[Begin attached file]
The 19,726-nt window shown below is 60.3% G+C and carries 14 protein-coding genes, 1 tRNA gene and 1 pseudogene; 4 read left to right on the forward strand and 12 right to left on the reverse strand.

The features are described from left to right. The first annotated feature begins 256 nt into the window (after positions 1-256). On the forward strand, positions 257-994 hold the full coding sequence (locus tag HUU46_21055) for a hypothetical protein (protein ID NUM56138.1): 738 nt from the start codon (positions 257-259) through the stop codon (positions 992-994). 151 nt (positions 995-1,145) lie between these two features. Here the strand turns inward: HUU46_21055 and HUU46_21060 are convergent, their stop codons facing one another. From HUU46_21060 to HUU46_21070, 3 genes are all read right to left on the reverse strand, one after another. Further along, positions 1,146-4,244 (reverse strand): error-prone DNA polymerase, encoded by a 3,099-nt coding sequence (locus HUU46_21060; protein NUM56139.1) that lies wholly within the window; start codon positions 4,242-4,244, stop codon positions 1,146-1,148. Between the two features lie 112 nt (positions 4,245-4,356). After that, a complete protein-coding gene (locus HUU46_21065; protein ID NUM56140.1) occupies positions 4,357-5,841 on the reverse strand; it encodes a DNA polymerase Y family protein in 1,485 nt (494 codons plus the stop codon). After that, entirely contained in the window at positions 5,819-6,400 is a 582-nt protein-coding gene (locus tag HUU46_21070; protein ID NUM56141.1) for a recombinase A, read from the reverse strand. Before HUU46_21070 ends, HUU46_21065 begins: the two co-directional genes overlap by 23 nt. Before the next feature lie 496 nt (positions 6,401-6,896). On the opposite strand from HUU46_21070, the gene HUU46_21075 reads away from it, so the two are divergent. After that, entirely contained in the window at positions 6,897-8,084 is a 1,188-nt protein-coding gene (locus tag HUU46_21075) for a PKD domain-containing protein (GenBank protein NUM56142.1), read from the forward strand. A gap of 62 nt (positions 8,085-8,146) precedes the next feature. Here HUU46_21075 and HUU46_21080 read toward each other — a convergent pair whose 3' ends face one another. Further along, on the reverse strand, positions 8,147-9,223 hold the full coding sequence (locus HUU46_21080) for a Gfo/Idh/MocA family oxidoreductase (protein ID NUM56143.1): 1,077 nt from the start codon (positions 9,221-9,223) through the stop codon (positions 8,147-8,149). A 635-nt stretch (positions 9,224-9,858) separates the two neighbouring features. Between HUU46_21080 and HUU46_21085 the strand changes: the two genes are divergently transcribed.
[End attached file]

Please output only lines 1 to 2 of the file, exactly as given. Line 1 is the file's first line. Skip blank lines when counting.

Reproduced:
The 19,726-nt window shown below is 60.3% G+C and carries 14 protein-coding genes, 1 tRNA gene and 1 pseudogene; 4 read left to right on the forward strand and 12 right to left on the reverse strand.

The features are described from left to right. The first annotated feature begins 256 nt into the window (after positions 1-256). On the forward strand, positions 257-994 hold the full coding sequence (locus tag HUU46_21055) for a hypothetical protein (protein ID NUM56138.1): 738 nt from the start codon (positions 257-259) through the stop codon (positions 992-994). 151 nt (positions 995-1,145) lie between these two features. Here the strand turns inward: HUU46_21055 and HUU46_21060 are convergent, their stop codons facing one another. From HUU46_21060 to HUU46_21070, 3 genes are all read right to left on the reverse strand, one after another. Further along, positions 1,146-4,244 (reverse strand): error-prone DNA polymerase, encoded by a 3,099-nt coding sequence (locus HUU46_21060; protein NUM56139.1) that lies wholly within the window; start codon positions 4,242-4,244, stop codon positions 1,146-1,148. Between the two features lie 112 nt (positions 4,245-4,356). After that, a complete protein-coding gene (locus HUU46_21065; protein ID NUM56140.1) occupies positions 4,357-5,841 on the reverse strand; it encodes a DNA polymerase Y family protein in 1,485 nt (494 codons plus the stop codon). After that, entirely contained in the window at positions 5,819-6,400 is a 582-nt protein-coding gene (locus tag HUU46_21070; protein ID NUM56141.1) for a recombinase A, read from the reverse strand. Before HUU46_21070 ends, HUU46_21065 begins: the two co-directional genes overlap by 23 nt. Before the next feature lie 496 nt (positions 6,401-6,896). On the opposite strand from HUU46_21070, the gene HUU46_21075 reads away from it, so the two are divergent. After that, entirely contained in the window at positions 6,897-8,084 is a 1,188-nt protein-coding gene (locus tag HUU46_21075) for a PKD domain-containing protein (GenBank protein NUM56142.1), read from the forward strand. A gap of 62 nt (positions 8,085-8,146) precedes the next feature. Here HUU46_21075 and HUU46_21080 read toward each other — a convergent pair whose 3' ends face one another. Further along, on the reverse strand, positions 8,147-9,223 hold the full coding sequence (locus HUU46_21080) for a Gfo/Idh/MocA family oxidoreductase (protein ID NUM56143.1): 1,077 nt from the start codon (positions 9,221-9,223) through the stop codon (positions 8,147-8,149). A 635-nt stretch (positions 9,224-9,858) separates the two neighbouring features. Between HUU46_21080 and HUU46_21085 the strand changes: the two genes are divergently transcribed.